It’s not hard to see how quickly this could start costing her Electoral College votes in the Rust Belt, where Trump hopes to improve on past Republican performance. (And where, you may remember, Clinton had to apologize for threatening to put coal companies out of business.) In Ohio, for example, 22 percent of 2012 voters came from union households, and 60 percent of them voted for Obama. In Wisconsin, a similar share of the electorate voted 2-to-1 for Obama over Romney. In 2016, both states went for Sanders over Clinton in their primaries. In Pennsylvania, where Trump is planning a major effort, union households provided Obama more than half his net margin.

Trump wins: Ohio (18) and Wisconsin (10), and maybe Michigan (16)

Running total: Trump wins between 274 and 338

The Final Tally

So there you have it. Trump survives a Latino surge in the South and West; Clinton fails to bring home young voters in the Southeast and Midwest; Libertarians give Trump a foothold in the Northeast; the Rust Belt puts the nail in the coffin—and with somewhere between 274 and 325 electoral votes, Donald J. Trump becomes the 45th president of the United States. Yes, the specifics could vary. But it’s clear Trump can cross the 270 electoral-vote threshold even on the low end, with plenty of cushion on the high end to make up for a state that slips through his fingers here or there.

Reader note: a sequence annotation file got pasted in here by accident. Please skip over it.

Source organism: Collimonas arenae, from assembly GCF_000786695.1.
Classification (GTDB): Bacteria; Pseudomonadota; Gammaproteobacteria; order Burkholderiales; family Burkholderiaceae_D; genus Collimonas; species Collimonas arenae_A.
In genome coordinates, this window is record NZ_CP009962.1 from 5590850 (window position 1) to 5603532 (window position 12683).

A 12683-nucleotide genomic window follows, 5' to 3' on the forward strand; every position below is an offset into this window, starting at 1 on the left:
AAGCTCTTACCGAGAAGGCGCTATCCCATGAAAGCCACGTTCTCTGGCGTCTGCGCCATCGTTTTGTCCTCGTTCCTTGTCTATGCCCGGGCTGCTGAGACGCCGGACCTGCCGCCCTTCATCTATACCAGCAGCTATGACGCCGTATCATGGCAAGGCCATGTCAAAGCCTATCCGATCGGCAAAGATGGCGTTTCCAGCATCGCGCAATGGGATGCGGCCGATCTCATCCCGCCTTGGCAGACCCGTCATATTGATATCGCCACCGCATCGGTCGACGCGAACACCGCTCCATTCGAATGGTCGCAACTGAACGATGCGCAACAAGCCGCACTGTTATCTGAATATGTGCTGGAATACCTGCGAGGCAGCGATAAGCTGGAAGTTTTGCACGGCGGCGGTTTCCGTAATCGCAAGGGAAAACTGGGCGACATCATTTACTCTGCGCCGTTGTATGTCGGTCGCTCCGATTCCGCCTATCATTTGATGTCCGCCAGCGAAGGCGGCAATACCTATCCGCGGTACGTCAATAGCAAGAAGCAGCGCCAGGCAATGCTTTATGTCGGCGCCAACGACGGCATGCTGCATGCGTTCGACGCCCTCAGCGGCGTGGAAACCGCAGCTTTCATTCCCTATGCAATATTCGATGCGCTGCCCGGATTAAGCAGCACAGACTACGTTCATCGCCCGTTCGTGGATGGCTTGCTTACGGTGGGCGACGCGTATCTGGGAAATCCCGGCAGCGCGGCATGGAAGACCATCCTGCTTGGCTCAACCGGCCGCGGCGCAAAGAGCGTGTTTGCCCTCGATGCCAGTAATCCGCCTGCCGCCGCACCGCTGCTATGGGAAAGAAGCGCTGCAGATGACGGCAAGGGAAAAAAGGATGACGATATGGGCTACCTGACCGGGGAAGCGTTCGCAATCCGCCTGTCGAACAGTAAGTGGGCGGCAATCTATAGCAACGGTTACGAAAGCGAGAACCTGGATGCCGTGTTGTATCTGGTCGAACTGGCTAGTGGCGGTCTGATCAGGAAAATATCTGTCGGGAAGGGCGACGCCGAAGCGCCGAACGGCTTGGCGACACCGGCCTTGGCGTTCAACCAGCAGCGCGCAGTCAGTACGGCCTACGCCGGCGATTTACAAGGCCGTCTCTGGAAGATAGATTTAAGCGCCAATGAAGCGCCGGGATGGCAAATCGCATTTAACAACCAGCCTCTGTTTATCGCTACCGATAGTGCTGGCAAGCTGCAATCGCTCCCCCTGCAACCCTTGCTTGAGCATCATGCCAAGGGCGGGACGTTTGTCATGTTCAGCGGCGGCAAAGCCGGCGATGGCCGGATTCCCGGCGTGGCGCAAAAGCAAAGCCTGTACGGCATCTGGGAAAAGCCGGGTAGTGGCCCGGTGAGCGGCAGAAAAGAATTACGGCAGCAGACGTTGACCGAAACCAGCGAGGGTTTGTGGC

For what it’s worth, it’s also possible Clinton wins in a landslide, as an increasingly unstable Trump shrinks deeper and deeper into racism, xenophobia and conspiracy theories. But what’s clear is that Democrats can no longer count on a lopsided race that even a problematic candidate running a clumsy campaign can’t lose.

Again: It’s a long way to November, and Trump could always self-destruct. But he probably won’t, and 2016 is shaping up as a contest that a careful Clinton campaign can easily lose, state by state, even as she piles up the popular vote in California and other sure-win places. Demographics are not destiny. In fact, they can be a disaster waiting to happen.

Read more:
Follow us: @politico on Twitter | Politico on Facebook

    Current date/time is Mon 24 Oct 2016, 10:13 pm